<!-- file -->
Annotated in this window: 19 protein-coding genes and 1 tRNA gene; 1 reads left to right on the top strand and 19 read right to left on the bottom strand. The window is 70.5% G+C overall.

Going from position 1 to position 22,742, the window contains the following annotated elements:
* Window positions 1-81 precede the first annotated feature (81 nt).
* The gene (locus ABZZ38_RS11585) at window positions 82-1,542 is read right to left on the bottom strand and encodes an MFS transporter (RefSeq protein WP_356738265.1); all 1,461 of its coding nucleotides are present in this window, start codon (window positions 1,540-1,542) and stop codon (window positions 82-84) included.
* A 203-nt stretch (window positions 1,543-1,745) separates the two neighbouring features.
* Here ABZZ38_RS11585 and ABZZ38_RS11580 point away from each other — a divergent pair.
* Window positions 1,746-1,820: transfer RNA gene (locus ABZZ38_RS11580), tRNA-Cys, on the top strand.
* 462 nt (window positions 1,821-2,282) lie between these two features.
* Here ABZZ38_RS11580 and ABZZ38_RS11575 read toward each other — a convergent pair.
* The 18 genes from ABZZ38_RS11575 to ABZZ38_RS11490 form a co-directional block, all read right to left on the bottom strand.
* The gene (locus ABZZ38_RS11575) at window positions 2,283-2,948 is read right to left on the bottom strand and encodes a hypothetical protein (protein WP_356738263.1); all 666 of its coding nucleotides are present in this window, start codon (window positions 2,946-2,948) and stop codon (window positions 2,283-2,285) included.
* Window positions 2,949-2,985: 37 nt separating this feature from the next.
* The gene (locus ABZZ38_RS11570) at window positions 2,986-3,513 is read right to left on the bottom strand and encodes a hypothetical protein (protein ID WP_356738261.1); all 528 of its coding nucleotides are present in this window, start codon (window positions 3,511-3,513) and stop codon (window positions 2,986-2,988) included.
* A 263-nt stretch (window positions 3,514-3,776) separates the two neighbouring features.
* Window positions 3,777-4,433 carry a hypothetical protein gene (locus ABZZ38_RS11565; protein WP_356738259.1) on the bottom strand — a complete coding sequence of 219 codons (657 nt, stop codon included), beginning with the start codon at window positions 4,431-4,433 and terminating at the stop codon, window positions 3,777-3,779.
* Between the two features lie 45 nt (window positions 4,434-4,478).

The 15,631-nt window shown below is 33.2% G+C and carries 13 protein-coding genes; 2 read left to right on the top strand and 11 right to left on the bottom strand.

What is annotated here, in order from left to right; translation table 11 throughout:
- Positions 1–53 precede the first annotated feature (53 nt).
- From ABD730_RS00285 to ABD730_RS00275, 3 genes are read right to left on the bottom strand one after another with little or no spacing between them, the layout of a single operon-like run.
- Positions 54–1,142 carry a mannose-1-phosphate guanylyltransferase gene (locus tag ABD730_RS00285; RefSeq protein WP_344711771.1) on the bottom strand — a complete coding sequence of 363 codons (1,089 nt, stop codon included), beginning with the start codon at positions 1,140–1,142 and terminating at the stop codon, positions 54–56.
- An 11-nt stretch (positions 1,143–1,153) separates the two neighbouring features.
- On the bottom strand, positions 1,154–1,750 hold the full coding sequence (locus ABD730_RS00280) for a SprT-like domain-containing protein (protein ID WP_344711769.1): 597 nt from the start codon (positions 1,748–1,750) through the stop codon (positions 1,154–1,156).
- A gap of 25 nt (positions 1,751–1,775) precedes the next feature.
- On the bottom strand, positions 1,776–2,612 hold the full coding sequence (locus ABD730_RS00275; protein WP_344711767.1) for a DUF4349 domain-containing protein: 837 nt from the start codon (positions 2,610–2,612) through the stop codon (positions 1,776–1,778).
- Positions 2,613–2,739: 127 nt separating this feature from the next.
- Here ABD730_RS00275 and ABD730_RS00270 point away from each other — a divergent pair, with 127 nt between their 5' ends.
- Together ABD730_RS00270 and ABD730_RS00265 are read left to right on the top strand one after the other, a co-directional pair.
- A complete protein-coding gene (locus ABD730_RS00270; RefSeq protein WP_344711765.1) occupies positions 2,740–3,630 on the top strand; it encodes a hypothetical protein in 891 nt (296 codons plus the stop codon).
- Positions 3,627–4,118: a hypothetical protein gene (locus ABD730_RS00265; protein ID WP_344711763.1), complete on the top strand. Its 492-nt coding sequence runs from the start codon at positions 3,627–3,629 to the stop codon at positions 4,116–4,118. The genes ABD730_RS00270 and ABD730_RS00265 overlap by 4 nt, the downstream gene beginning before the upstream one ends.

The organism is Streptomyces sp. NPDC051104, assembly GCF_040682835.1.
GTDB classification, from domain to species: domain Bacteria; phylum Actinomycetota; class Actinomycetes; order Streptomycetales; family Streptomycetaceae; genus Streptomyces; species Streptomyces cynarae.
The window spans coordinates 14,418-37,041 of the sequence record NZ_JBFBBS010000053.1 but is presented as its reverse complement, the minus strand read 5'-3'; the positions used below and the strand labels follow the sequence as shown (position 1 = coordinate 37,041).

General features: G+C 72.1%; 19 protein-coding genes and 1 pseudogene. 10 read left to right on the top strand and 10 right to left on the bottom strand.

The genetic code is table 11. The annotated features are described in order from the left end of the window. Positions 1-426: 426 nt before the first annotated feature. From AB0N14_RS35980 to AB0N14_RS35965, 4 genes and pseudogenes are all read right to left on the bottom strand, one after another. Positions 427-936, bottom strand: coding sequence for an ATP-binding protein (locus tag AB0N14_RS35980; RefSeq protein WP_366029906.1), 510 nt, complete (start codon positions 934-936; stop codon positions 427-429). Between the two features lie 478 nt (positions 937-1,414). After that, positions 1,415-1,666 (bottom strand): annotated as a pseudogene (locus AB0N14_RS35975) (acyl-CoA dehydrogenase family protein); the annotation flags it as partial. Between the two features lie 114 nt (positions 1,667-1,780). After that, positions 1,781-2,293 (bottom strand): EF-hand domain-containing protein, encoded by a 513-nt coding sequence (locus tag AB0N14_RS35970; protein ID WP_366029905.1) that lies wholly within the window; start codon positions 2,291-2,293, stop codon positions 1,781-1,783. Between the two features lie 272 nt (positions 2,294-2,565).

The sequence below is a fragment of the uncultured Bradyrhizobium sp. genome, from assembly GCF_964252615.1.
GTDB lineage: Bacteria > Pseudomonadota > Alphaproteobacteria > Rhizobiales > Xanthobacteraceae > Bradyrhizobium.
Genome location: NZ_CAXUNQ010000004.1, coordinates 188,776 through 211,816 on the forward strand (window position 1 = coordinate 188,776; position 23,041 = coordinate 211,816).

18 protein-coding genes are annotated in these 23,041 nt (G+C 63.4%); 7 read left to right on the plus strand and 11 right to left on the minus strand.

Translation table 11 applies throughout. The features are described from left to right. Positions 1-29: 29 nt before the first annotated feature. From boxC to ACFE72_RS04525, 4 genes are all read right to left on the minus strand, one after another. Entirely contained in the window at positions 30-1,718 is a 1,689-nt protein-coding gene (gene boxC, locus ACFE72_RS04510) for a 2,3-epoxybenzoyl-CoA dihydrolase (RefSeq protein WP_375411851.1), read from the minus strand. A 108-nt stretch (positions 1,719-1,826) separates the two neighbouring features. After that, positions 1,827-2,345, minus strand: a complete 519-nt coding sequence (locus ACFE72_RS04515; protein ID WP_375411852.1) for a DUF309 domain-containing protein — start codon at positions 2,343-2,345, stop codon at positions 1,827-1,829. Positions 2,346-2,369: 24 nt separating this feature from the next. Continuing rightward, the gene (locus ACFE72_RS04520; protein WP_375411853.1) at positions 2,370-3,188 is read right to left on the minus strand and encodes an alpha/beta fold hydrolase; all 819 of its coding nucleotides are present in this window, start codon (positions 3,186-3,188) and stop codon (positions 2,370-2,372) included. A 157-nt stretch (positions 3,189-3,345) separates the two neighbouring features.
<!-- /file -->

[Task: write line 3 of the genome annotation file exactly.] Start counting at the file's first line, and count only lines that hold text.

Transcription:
* Window positions 1-81 precede the first annotated feature (81 nt).